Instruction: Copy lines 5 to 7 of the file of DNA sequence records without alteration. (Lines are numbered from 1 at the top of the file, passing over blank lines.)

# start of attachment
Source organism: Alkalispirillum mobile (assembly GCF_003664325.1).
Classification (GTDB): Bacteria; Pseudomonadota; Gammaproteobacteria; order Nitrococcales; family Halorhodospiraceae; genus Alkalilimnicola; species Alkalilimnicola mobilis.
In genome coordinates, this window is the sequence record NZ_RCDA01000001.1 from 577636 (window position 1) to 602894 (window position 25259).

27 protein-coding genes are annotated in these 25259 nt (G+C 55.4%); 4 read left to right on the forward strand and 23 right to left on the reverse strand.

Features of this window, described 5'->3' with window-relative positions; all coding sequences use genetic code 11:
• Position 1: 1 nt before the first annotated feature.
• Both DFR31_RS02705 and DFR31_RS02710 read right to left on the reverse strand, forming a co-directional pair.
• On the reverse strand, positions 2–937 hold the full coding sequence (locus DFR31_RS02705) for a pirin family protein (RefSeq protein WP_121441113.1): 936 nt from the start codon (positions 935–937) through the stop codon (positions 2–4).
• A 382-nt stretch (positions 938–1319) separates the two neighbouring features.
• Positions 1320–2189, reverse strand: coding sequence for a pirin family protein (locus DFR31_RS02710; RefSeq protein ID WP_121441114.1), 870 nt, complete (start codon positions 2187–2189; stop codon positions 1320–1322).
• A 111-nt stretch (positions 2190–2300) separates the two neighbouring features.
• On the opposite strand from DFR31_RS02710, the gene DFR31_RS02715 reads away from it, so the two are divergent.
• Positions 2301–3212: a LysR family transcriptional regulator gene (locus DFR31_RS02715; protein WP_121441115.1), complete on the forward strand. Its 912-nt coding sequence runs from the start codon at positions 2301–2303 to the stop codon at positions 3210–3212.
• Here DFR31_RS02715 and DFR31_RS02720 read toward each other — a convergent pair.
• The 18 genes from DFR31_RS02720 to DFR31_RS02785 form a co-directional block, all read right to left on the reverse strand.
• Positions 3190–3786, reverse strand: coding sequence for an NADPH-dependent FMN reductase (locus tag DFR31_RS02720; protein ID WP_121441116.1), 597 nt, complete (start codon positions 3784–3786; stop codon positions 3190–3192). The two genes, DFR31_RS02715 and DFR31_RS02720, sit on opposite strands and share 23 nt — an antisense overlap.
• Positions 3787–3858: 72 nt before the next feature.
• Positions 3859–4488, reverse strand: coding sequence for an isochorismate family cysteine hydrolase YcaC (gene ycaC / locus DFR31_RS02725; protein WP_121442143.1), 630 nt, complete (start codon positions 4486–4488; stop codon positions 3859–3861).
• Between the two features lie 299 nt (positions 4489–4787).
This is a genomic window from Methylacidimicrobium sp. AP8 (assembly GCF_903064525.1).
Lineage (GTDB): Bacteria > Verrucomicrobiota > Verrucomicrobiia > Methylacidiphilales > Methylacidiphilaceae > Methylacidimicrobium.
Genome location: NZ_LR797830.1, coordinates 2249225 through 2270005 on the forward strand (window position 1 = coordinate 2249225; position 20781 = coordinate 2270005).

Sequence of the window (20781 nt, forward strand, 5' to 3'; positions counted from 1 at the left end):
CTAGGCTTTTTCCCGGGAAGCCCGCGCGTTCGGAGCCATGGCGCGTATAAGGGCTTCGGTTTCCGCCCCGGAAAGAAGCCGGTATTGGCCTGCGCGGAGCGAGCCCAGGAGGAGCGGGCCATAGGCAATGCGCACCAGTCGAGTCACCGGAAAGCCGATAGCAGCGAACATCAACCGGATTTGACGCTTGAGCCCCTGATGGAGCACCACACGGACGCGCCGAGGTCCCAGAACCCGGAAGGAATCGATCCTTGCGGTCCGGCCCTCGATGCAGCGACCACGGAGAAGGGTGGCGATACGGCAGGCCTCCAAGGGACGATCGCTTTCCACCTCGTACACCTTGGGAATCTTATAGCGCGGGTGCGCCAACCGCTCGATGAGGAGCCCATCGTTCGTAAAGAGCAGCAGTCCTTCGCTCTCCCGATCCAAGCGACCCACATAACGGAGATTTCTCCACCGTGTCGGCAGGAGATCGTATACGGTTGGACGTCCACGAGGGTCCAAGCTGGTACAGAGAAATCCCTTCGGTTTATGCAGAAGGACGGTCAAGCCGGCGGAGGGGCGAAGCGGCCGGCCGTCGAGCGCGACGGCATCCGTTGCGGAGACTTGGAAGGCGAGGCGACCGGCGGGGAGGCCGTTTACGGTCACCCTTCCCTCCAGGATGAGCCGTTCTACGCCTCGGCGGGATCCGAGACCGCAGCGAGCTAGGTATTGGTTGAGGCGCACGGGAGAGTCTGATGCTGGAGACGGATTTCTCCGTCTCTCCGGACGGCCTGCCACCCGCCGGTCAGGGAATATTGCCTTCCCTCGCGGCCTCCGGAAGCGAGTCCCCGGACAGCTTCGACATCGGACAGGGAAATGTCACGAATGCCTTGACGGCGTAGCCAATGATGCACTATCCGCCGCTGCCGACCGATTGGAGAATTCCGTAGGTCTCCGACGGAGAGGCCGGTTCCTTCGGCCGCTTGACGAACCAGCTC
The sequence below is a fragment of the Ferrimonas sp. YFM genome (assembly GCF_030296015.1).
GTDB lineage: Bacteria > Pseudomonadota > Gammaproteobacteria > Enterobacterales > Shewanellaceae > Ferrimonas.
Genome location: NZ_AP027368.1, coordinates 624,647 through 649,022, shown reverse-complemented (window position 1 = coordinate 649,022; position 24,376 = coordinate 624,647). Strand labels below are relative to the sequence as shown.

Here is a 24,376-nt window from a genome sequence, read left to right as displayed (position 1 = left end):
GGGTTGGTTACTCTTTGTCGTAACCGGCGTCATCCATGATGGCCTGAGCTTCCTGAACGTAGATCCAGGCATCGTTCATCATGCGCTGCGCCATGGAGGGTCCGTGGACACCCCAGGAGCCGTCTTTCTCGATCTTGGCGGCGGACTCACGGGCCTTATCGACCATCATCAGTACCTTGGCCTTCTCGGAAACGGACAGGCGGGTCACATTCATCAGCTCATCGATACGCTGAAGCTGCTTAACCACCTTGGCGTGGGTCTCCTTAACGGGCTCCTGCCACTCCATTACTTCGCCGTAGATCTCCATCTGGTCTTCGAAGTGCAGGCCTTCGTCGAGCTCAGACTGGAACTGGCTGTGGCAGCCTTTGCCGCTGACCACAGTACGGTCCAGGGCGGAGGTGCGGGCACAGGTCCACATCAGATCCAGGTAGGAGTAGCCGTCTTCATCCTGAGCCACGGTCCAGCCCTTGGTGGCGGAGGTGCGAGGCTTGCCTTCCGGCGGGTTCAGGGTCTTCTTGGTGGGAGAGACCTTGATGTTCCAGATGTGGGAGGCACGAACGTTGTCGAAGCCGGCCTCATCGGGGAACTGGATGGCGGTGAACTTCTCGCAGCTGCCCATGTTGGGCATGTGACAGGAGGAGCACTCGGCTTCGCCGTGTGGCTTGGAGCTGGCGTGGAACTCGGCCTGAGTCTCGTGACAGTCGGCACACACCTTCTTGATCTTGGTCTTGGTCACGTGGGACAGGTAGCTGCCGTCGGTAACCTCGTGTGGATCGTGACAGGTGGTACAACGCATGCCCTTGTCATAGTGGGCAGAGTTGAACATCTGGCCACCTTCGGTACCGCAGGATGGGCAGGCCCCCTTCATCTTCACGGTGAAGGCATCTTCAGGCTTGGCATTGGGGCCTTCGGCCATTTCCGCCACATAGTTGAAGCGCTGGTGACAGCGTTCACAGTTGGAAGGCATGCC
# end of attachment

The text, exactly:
Features of this window, described 5'->3' with window-relative positions; all coding sequences use genetic code 11:
• Position 1: 1 nt before the first annotated feature.
• Both DFR31_RS02705 and DFR31_RS02710 read right to left on the reverse strand, forming a co-directional pair.